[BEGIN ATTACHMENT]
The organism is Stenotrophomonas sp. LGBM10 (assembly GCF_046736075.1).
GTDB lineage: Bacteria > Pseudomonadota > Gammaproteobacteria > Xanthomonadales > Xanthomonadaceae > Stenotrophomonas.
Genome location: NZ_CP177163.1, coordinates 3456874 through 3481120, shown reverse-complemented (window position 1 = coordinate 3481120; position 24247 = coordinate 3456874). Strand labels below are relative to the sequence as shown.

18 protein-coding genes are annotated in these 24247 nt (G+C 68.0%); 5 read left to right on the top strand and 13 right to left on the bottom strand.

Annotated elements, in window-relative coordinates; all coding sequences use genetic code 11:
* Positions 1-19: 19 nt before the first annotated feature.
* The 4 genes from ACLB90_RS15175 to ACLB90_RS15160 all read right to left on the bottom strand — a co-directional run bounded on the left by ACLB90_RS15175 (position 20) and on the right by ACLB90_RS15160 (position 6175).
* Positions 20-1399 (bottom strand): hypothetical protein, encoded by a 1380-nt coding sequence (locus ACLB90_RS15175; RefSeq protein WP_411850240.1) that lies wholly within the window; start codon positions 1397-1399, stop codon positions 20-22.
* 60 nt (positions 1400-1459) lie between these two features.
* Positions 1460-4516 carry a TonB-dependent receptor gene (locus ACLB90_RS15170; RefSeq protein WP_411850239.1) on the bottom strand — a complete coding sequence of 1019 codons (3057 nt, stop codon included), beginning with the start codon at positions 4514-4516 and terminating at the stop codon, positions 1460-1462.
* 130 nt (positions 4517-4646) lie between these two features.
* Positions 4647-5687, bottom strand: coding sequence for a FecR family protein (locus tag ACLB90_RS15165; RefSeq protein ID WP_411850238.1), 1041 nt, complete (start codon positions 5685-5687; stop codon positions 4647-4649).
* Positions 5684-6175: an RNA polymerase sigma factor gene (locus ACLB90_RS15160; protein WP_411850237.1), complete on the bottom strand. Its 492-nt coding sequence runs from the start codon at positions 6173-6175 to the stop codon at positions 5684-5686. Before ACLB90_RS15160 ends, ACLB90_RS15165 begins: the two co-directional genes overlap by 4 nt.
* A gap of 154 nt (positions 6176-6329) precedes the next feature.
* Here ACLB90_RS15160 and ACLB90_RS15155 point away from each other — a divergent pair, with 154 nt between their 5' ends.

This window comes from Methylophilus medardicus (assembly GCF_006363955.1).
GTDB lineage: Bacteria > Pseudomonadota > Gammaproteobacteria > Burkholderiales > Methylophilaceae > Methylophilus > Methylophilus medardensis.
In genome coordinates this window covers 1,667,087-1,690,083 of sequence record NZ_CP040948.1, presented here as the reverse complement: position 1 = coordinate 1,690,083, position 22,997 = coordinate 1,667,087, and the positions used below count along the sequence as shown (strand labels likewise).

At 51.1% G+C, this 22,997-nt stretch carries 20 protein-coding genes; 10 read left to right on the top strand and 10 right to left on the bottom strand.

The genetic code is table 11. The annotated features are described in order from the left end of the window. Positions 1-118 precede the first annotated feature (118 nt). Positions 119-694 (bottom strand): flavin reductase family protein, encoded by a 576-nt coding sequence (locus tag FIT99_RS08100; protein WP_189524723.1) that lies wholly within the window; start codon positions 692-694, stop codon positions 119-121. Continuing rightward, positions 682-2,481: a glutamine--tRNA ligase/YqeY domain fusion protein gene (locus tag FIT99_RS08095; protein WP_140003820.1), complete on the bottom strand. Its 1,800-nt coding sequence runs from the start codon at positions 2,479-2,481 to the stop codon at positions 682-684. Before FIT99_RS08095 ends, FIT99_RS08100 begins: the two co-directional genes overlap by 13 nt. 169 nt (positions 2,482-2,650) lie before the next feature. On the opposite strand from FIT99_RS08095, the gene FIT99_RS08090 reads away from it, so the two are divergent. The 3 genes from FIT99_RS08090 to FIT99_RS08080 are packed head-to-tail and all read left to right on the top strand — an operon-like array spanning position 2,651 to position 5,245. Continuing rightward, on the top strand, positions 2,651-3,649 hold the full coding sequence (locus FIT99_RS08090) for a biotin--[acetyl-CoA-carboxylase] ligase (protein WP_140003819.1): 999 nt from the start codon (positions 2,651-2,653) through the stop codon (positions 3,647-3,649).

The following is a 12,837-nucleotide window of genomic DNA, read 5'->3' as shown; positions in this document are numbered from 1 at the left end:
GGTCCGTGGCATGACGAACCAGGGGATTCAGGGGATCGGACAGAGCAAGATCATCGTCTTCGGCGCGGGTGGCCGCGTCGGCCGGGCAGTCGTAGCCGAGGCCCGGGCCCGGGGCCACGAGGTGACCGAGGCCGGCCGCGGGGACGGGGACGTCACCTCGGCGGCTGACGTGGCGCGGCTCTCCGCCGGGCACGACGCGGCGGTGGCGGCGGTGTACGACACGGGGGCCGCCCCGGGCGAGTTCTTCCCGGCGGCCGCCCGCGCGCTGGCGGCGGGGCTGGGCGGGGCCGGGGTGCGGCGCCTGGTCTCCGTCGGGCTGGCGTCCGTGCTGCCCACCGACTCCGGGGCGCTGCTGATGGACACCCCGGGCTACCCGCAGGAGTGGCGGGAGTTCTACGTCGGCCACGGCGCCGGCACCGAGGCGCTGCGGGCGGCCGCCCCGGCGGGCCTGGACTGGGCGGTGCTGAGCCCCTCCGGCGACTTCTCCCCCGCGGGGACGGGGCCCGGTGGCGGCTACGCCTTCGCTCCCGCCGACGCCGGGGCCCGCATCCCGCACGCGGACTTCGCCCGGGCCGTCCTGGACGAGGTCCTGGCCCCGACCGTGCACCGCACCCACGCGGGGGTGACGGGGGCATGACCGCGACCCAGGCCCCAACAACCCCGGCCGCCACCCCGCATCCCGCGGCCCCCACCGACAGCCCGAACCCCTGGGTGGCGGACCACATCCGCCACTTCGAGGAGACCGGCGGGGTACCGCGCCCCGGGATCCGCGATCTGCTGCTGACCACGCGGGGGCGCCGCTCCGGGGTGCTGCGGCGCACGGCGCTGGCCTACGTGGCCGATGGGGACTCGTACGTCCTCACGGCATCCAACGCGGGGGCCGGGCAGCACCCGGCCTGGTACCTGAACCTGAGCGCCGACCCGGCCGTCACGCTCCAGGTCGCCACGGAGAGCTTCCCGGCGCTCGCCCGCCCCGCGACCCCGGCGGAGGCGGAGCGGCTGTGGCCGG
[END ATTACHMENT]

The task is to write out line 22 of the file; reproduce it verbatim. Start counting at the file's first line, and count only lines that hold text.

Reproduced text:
GGTCCGTGGCATGACGAACCAGGGGATTCAGGGGATCGGACAGAGCAAGATCATCGTCTTCGGCGCGGGTGGCCGCGTCGGCCGGGCAGTCGTAGCCGAGGCCCGGGCCCGGGGCCACGAGGTGACCGAGGCCGGCCGCGGGGACGGGGACGTCACCTCGGCGGCTGACGTGGCGCGGCTCTCCGCCGGGCACGACGCGGCGGTGGCGGCGGTGTACGACACGGGGGCCGCCCCGGGCGAGTTCTTCCCGGCGGCCGCCCGCGCGCTGGCGGCGGGGCTGGGCGGGGCCGGGGTGCGGCGCCTGGTCTCCGTCGGGCTGGCGTCCGTGCTGCCCACCGACTCCGGGGCGCTGCTGATGGACACCCCGGGCTACCCGCAGGAGTGGCGGGAGTTCTACGTCGGCCACGGCGCCGGCACCGAGGCGCTGCGGGCGGCCGCCCCGGCGGGCCTGGACTGGGCGGTGCTGAGCCCCTCCGGCGACTTCTCCCCCGCGGGGACGGGGCCCGGTGGCGGCTACGCCTTCGCTCCCGCCGACGCCGGGGCCCGCATCCCGCACGCGGACTTCGCCCGGGCCGTCCTGGACGAGGTCCTGGCCCCGACCGTGCACCGCACCCACGCGGGGGTGACGGGGGCATGACCGCGACCCAGGCCCCAACAACCCCGGCCGCCACCCCGCATCCCGCGGCCCCCACCGACAGCCCGAACCCCTGGGTGGCGGACCACATCCGCCACTTCGAGGAGACCGGCGGGGTACCGCGCCCCGGGATCCGCGATCTGCTGCTGACCACGCGGGGGCGCCGCTCCGGGGTGCTGCGGCGCACGGCGCTGGCCTACGTGGCCGATGGGGACTCGTACGTCCTCACGGCATCCAACGCGGGGGCCGGGCAGCACCCGGCCTGGTACCTGAACCTGAGCGCCGACCCGGCCGTCACGCTCCAGGTCGCCACGGAGAGCTTCCCGGCGCTCGCCCGCCCCGCGACCCCGGCGGAGGCGGAGCGGCTGTGGCCGG